Epson Sensing System Once Again Selected for Use in Building Health Monitoring System
- Japanese government-sponsored project to enable rapid assessment of high-rise damage following mega-earthquake -
Epson M-G550-PC Inertial Measurement Unit
- TOKYO, Japan, January 14, 2015 -
Seiko Epson Corporation (TSE: 6724, "Epson") today announced that its sensing system is once again among those selected for use in a building health monitoring system that will be tested as part of a project (the Special Project for Reducing Vulnerability in Urban Mega-Earthquake Disasters) sponsored by the Japanese Ministry of Education, Culture, Sports, Science and Technology. Shake testing of an approx. 1:3.3 scale model of a medium-to high-rise reinforced concrete building outfitted with this monitoring system will take place from January 20-22, 2015, at the Three-Dimensional Full-Scale Earthquake Testing Facility (nicknamed "E-Defense") located in Hyogo, Japan.
This special project, which started in fiscal 2012 and is expected to run for five years, is one of the strategic projects being conducted under a broader ministry-sponsored earthquake and disaster research project in preparation for a predicted mega-earthquake or earthquake directly under the Tokyo metropolitan area. Testing of this monitoring system is to be conducted under a sub-project for studying the maintenance and restoration of urban functions. The objective is to build a system that enables the integrity of urban infrastructure to be rapidly assessed and any damage identified immediately after an earthquake.
Epson's system was also used in the shake tests conducted on a steel-structured high-rise building in December 2013. The sensors were able to obtain data that could be used to forecast detailed movements in each part of a high-rise building at the time of an earthquake, including the warping of experimental building materials that would be hard to spot with the naked eye.
As with the previous tests, the monitoring system to be used in the current shake tests on a reinforced concrete building employs a sensing (measurement) system based on Epson's small, high-precision M-G550-PC inertial measurement unit (IMU). System characteristics enabled by Epson's IMU include the following.
(1) Epson's six-axis IMU, which has gyroscopes on three axes and a triaxis accelerometer, can be installed on the frame and walls of a building to accurately measure the building's shaking and gyrations.
(2) The system, which incorporates 158 of these six-axis IMUs, is capable of 948-channel simultaneous ultra-multipoint measurement. In addition, since it is driven at 500 Hz, it can acquire up to 500 bits of data per second.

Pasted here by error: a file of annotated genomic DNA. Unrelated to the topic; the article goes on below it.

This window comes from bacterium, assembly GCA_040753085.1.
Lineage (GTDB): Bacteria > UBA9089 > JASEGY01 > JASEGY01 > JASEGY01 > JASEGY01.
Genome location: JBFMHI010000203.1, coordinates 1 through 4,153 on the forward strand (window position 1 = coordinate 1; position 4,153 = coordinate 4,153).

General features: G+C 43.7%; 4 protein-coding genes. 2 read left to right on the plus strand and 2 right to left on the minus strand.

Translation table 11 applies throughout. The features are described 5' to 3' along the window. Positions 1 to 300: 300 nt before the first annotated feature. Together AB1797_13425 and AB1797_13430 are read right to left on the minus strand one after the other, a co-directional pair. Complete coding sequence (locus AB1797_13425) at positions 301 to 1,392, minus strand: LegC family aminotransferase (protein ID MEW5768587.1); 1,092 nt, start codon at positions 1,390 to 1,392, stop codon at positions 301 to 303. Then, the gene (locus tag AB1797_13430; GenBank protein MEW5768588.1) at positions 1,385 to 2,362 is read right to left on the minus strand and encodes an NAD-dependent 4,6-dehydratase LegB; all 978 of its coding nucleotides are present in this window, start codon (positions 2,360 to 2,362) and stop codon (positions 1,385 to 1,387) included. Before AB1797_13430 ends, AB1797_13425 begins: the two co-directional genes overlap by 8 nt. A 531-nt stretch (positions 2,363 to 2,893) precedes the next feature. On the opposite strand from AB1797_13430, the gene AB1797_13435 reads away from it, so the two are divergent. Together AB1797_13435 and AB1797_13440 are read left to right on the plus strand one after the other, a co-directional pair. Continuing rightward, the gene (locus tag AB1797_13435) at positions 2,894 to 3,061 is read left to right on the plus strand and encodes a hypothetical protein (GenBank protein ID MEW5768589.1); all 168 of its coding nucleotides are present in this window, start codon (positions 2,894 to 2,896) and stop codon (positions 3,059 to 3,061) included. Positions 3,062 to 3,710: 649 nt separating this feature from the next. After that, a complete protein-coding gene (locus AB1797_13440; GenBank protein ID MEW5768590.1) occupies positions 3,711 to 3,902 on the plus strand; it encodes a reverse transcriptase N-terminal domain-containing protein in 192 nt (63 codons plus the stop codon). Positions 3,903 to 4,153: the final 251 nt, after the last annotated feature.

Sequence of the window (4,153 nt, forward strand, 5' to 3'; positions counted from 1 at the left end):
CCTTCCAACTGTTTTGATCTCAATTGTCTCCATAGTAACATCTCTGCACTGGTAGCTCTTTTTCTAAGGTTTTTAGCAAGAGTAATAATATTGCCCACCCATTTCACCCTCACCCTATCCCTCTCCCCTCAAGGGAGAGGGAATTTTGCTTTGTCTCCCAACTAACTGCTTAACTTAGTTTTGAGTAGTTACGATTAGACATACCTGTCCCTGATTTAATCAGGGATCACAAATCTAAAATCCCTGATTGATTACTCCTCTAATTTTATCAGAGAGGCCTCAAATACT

(3) The IMUs have a CAN*1 interface and two systems are connected in a series on each floor, enabling planar shake data to be captured for each floor. Also, the use of distributed system processing makes it possible to rapidly acquire the desired information within a predetermined scope.
The engineering laboratory of Shimizu Corporation, the construction company in charge of developing the monitoring system for the project, said that they were able to confirm the durability of Epson's sensors because they operated flawlessly in each stage of the previous experiments until the test building was destroyed. Using these results, they hoped to continue working with Epson to help create buildings that people could use with complete peace of mind.
A mega-earthquake or powerful earthquake with its epicenter beneath Tokyo would make it necessary to determine whether buildings can continue to be used. However, with far too few inspectors to perform the visual and other inspections needed to determine the safety of a vast number of structures, it would take an enormous amount of time to obtain the information necessary to make this determination. This is why it considered essential to have a system in place that is capable of rapidly evaluating and determining the condition of structures. This is also why there is an urgent need to establish a technique for accurately identifying hidden damage that is not outwardly visible.
"Given current social and technological changes, Epson believes that the need for precision sensors that can make previously invisible information visible will only grow going forward," said Yoshiyuki Moriyama, chief operating officer of sensing systems at Epson." Epson will continue to leverage its unique technology to provide IMUs and other sensing systems that significantly contribute to our customers' products and services"
*1 CAN (controller area network): A network protocol used for automotive and industrial applications
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